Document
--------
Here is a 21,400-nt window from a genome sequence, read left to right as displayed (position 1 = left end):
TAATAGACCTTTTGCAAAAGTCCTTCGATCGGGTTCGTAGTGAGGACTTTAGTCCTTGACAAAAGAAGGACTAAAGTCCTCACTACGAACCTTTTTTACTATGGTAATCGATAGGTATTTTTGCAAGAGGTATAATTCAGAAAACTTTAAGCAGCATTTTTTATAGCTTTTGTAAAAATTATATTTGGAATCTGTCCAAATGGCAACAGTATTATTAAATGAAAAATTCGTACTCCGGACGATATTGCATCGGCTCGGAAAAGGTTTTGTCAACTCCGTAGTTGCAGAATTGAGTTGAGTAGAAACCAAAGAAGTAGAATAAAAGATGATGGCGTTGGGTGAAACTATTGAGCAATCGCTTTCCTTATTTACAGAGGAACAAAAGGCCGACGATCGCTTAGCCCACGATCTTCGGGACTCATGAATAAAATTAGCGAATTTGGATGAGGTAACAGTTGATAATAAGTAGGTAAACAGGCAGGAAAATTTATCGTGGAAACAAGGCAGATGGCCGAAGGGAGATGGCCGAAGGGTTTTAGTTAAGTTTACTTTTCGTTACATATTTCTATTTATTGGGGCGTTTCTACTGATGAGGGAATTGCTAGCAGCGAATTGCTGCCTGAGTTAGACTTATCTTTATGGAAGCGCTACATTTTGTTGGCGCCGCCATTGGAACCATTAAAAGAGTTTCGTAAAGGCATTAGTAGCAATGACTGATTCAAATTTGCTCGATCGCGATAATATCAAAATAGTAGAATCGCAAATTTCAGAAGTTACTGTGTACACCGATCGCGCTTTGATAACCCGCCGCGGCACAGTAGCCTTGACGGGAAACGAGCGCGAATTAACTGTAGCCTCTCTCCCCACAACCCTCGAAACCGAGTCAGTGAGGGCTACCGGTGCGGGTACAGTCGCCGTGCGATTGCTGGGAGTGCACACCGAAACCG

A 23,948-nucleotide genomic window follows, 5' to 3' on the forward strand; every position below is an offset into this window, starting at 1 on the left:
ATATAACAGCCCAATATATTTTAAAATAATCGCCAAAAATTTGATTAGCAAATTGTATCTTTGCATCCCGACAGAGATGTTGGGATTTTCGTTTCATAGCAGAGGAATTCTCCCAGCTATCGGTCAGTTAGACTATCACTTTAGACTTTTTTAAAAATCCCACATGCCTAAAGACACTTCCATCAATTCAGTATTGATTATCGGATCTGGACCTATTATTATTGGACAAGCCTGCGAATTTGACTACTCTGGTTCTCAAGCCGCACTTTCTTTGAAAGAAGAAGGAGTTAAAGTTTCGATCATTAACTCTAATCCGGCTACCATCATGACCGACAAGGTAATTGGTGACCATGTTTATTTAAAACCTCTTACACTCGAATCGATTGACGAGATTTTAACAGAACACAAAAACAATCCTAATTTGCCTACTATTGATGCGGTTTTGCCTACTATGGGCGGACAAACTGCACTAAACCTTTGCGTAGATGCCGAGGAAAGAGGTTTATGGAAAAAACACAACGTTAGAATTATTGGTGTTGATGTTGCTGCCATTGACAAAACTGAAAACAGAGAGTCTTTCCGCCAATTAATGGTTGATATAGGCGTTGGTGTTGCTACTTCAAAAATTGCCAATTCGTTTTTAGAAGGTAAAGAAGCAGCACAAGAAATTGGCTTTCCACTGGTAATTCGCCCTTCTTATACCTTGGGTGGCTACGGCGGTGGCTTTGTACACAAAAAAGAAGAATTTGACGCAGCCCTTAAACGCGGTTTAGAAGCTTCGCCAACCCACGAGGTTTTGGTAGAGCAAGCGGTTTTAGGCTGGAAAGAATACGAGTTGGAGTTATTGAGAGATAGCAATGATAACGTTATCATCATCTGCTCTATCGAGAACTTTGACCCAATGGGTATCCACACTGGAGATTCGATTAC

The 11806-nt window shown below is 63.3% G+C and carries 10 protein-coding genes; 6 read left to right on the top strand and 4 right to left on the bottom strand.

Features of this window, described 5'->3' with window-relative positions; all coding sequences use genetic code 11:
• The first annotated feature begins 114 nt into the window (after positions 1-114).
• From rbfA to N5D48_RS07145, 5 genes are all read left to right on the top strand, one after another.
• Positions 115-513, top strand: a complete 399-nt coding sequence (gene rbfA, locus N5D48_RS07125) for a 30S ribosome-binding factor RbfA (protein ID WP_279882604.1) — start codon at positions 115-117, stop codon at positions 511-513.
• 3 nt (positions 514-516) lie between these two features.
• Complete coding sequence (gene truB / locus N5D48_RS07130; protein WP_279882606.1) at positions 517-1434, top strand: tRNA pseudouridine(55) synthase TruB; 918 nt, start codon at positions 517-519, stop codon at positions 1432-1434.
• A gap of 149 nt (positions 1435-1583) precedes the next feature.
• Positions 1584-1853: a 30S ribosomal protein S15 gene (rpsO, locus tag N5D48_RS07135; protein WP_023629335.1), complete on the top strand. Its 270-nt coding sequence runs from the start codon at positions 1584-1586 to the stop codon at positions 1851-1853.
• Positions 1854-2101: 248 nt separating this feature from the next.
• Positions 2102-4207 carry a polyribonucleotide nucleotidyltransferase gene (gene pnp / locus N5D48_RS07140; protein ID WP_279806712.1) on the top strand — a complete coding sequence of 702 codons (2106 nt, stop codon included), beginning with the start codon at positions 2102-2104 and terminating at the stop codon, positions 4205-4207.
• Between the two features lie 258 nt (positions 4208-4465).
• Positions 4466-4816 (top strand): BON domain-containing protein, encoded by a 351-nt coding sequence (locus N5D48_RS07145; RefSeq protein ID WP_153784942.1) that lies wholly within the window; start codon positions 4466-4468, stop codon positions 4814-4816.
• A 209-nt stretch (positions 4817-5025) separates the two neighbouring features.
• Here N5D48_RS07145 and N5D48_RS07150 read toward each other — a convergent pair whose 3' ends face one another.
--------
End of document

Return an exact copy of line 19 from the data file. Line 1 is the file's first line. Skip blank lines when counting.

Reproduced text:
• Here N5D48_RS07145 and N5D48_RS07150 read toward each other — a convergent pair whose 3' ends face one another.